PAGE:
Seyfarth Synopsis: Headlining the number of employment-related bills California legislators introduced by the February 19th deadline are those that would extend COVID-19 Supplemental Paid Sick Leave and provide other leaves and accommodations.

After last year’s pandemic-caused truncation of the 2020 legislative session—in which the governor signed only 372 new laws, the fewest since 1967—many expected

Seyfarth Synopsis: September 30 was Governor Newsom’s last day to sign or veto bills the Legislature passed by its August 31 deadline. Some new laws—including COVID-19 supplemental paid sick leave and workers’ compensation presumption—became effective immediately upon signing. Others—such as an expansion of CFRA and other leave rights, an EEO-1-like annual pay

Seyfarth Synopsis: On September 9, 2020, Governor Newsom signed Assembly Bill 1867, which requires private employers with 500 or more employees nationwide to provide COVID-19-related supplemental paid sick leave to their California employees. Impacted employers must begin providing this leave no later than September 19, 2020.

On September 9, 2020, California Governor Gavin Newsom signed

Seyfarth Synopsis: The California Legislature has passed a series of employment-related bills for Governor Newsom to consider. He has until September 30 to approve or veto these bills, most of which relate to leaves of absence and COVID relief.

Monday, August 31st (or, really, the wee hours of September 1) marked the Legislature’s last day

Seyfarth Synopsis: August 31 was the California Legislature’s last day to send bills to Governor Brown for his approval or veto by his September 30 deadline. Chief among them are bills addressing sexual harassment.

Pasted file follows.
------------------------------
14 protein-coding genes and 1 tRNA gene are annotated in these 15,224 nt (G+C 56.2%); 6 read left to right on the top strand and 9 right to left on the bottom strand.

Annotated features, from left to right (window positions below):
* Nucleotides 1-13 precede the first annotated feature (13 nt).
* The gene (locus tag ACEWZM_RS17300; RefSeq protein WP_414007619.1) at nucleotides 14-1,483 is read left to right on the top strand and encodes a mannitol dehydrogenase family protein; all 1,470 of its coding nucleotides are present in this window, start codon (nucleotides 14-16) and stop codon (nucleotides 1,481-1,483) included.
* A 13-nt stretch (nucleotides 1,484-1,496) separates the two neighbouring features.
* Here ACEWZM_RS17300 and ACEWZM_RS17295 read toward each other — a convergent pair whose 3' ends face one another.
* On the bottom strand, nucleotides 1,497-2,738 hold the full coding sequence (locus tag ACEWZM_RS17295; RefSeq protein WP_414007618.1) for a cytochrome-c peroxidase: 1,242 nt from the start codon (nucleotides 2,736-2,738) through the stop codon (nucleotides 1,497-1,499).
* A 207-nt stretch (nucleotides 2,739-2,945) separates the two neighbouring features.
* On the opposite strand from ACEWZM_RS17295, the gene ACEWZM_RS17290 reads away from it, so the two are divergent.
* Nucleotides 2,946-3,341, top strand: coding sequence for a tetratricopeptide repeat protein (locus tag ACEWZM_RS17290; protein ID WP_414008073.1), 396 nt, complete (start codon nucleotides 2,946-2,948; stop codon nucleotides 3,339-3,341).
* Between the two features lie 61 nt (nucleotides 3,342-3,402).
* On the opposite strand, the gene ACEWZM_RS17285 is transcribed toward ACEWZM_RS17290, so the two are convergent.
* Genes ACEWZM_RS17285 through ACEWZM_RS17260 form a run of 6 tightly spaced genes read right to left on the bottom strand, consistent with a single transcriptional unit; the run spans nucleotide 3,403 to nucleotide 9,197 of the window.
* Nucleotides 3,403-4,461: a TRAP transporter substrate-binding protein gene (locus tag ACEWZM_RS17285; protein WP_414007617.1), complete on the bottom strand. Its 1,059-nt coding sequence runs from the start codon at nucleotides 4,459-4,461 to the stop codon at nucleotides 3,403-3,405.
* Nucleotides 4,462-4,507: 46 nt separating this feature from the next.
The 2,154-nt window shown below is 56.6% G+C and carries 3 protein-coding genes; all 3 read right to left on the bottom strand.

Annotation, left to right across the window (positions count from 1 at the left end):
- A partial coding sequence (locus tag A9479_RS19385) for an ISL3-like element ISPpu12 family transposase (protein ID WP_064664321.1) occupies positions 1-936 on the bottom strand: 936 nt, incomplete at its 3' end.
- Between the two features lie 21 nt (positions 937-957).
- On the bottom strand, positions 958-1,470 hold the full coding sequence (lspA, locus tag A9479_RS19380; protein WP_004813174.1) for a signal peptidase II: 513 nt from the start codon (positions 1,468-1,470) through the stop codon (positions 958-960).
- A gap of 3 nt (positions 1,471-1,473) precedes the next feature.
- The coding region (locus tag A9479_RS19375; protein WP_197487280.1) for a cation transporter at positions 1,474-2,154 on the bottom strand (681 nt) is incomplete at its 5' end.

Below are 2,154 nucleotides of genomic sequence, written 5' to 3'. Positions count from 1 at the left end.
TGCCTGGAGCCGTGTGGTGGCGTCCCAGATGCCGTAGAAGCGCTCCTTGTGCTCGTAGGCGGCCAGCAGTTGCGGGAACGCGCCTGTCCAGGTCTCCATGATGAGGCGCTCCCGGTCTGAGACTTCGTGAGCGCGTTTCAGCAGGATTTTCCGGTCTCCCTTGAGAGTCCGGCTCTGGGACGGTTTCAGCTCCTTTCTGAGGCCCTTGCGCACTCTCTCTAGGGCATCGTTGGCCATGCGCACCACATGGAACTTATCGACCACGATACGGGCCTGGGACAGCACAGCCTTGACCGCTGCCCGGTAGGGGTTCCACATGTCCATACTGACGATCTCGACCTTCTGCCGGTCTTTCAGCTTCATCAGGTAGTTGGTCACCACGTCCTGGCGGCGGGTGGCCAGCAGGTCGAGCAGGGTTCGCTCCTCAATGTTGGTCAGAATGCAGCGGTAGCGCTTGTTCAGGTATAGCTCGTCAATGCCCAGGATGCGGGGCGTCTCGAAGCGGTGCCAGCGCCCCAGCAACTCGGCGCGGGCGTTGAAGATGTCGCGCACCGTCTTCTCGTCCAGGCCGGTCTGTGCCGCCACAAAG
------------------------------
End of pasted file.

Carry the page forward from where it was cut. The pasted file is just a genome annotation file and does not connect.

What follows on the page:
2018, the year of #MeToo, saw California Senators and Assembly Members introduce numerous bills on sexual harassment-prevention, often followed by

Seyfarth Synopsis: Following a season of unprecedented outcry over persistent work-related sexual harassment, known best as the “#MeToo” movement, California lawmakers this session have considered a record number of bills that address the problem. One bill, AB 1867, recently passed by the Legislature and discussed below, will (if signed by the Governor) require large employers

Seyfarth Synopsis: Several bills of concern to California employers failed to receive the house of origin blessing and passage by the June 1 deadline, including this year’s attempts at PAGA reform, criminal history inquiries, and medical marijuana accommodations, while a boatload of others, most notably sexual harassment-related bills, sail on. The measures being passed to

Seyfarth Synopsis: The California Legislature has introduced a new bipartisan bill, AB 1870, that would give all employees—not just those claiming sexual harassment—three years to file DFEH complaints of unlawful discrimination, instead of the one year provided by current law.

More time to report discrimination

With the #MeToo movement sweeping the nation, California legislators are